On to Appendix G.
The Department of State (DoS) is the agency primarily responsible for classification of foreign relations information. Other agencies' classification decisions will usually be derivative classification decisions. This appendix presents some guidance for classification of foreign relations information to assist the authorized classifier in recognizing what might be foreign relations information if it is encountered. This guidance is taken essentially verbatim from a Department of Defense handbook for writing security classification guidance.1
CLASSIFICATION OF FOREIGN RELATIONS
Foreign relations are the connections between nations. Information that pertains to the political, military, and economic relationships between countries and international organizations is foreign relations information. Foreign affairs refers to matters having to do with foreign relations. The following are some of the types of foreign relations information that warrant classification consideration.
1. All material that reveals or recommends U.S. Government positions or options in a negotiation with a foreign government or group of governments or that comments on the merits of foreign government positions in such negotiations.A general rule might be that foreign policy objectives and broad diplomatic options should be kept unclassified for purposes of public discussion but that specific information about ongoing negotiations should be classified.2 With respect to the duration of classification of foreign relations information, it has been stated that "the need for diplomatic secrecy is usually limited to the period of negotiation, normally of short duration."3
2. All material that comments on the quality, character, or attitude of a serving foreign government official, whether elected or appointed, and regardless of whether the comment is favorable or critical. Such information might reveal:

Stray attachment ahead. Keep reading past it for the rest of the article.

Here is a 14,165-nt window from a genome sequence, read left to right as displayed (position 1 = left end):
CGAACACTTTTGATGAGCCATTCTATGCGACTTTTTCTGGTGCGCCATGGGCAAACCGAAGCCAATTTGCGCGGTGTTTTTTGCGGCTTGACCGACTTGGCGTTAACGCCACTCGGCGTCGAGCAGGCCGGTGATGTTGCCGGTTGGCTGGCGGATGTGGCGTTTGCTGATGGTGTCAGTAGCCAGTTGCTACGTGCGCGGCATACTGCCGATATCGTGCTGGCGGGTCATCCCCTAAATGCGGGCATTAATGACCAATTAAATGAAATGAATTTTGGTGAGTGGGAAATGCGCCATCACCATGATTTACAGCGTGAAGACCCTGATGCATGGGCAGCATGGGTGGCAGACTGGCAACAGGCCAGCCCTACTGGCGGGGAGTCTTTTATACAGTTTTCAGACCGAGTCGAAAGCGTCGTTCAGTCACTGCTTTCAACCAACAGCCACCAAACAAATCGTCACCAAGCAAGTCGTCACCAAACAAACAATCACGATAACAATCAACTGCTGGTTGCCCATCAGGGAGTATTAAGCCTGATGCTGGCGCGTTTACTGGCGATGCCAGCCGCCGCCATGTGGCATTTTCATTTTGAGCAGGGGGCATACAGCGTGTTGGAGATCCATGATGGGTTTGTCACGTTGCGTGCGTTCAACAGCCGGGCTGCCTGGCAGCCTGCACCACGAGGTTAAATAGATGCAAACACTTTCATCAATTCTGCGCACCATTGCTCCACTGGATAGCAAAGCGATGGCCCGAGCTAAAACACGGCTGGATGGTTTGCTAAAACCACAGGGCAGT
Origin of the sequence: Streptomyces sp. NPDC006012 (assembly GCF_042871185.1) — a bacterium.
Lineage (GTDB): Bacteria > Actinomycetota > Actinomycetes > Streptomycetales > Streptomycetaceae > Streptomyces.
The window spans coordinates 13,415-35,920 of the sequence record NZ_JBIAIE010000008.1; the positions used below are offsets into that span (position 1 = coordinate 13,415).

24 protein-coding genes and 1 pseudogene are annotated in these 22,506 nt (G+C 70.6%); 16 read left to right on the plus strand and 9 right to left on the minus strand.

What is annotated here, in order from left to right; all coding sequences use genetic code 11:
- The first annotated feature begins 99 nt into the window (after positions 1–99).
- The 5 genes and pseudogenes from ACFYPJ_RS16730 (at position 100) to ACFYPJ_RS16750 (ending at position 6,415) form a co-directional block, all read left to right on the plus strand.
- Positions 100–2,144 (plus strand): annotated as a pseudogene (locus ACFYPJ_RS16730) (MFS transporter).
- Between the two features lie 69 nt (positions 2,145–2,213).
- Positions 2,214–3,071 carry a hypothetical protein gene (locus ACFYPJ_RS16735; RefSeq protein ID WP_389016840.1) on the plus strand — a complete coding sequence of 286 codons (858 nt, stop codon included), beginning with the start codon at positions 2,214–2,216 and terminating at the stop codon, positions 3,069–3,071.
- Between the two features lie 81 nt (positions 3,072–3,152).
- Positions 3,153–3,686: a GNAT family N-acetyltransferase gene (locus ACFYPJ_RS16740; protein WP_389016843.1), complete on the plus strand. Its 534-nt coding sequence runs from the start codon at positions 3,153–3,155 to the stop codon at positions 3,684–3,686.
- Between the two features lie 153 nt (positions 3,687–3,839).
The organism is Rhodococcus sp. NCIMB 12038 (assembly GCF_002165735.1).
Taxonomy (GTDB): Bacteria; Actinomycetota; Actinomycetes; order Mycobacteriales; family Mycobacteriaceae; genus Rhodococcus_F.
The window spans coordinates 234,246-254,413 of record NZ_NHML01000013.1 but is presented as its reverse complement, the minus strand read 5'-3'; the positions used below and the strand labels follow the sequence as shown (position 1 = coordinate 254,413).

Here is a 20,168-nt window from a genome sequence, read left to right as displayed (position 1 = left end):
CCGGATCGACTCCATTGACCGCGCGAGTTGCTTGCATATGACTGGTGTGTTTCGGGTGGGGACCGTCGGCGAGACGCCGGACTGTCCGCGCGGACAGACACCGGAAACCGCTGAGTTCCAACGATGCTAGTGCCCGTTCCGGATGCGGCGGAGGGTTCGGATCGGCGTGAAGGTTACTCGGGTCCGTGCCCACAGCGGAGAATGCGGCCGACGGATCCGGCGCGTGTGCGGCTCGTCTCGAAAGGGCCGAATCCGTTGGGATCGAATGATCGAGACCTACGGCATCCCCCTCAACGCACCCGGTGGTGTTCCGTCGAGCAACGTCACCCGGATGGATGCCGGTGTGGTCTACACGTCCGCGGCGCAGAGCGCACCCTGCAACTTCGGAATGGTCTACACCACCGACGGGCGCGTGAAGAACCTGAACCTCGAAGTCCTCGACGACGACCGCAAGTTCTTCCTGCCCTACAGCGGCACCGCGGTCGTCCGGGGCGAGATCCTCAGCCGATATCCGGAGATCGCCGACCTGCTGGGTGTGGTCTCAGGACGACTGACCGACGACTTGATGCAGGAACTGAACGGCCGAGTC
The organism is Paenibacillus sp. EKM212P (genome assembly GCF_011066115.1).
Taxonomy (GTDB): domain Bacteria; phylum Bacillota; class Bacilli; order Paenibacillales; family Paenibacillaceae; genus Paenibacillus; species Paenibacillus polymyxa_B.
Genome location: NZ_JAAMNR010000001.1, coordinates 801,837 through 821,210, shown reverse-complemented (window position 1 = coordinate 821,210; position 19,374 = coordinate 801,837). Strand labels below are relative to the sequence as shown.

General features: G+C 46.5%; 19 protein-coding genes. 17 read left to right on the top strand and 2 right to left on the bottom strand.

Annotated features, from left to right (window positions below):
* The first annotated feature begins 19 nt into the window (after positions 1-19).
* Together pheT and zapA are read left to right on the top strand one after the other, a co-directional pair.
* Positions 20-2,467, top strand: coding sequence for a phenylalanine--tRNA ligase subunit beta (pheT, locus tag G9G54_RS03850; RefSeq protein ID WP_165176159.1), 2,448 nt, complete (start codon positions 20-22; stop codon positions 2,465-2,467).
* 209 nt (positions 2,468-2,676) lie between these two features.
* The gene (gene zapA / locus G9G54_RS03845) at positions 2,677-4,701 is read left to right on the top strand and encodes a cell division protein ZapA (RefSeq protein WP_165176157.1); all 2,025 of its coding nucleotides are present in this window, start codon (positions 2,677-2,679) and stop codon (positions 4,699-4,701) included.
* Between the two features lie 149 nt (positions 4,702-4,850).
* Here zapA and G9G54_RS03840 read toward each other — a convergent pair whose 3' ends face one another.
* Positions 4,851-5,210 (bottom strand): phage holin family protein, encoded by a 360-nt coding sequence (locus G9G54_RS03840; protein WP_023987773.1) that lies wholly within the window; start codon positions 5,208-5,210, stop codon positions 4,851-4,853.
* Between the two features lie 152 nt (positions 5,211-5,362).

a. a foreign official speaking in a highly critical manner of his or her own government's policy;3. All unpublished, adverse comments by U.S. officials on the competence, character, attitudes, or activities of a serving foreign government official.
b. a foreign official suggesting how pressure might effectively be brought to bear on another part of his or her own government;
c. a foreign official acting in unusually close concert with U.S. officials where public knowledge of this might be harmful to that foreign official; or
d. a foreign official whose professional advancement would be beneficial to U.S. interests, especially if any implication has been made of U.S. efforts to further his or her advancement, or if public knowledge of this might place the person or his or her career in jeopardy.
4. All material that constitutes or reveals unpublished correspondence between heads of state or heads of government.
5. Statements of U.S. intent to defend or not to defend identifiable areas or along identifiable lines in any foreign country or region.
6. Statements of U.S. intent to attack militarily, in stated contingencies, identifiable areas in any foreign country or region.
7. Statements of U.S. policies or initiatives within collective security organizations (e.g., the North Atlantic Treaty Organization).
8. Agreements with foreign countries for the use of or access to military or naval facilities.
9. Contingency plans insofar as they involve other countries; the use of foreign bases, territory, or airspace; or the use of chemical, biological, or nuclear weapons.
10. Defense surveys of foreign territories for purposes of basing [military units] or using [parts of those territories] in contingencies.
11. Statements relating to any use of foreign bases not authorized under bilateral agreements.
1. Department of Defense Handbook for Writing Security Classification Guidance, DoD 5200.1-H, U.S. Department of Defense, Washington, D.C., March 1986, §7.
2. J. H. Kahan, "Workshop A--Lifetime Cycles for Security Classification," J. Natl. Class. Mgmt. Soc., 7, 52–56 (1971), p. 55.
3. J. Zagel, "The State Secrets Privilege," Minn. L. Rev., 50, 875 (1966), p. 877, n. 9.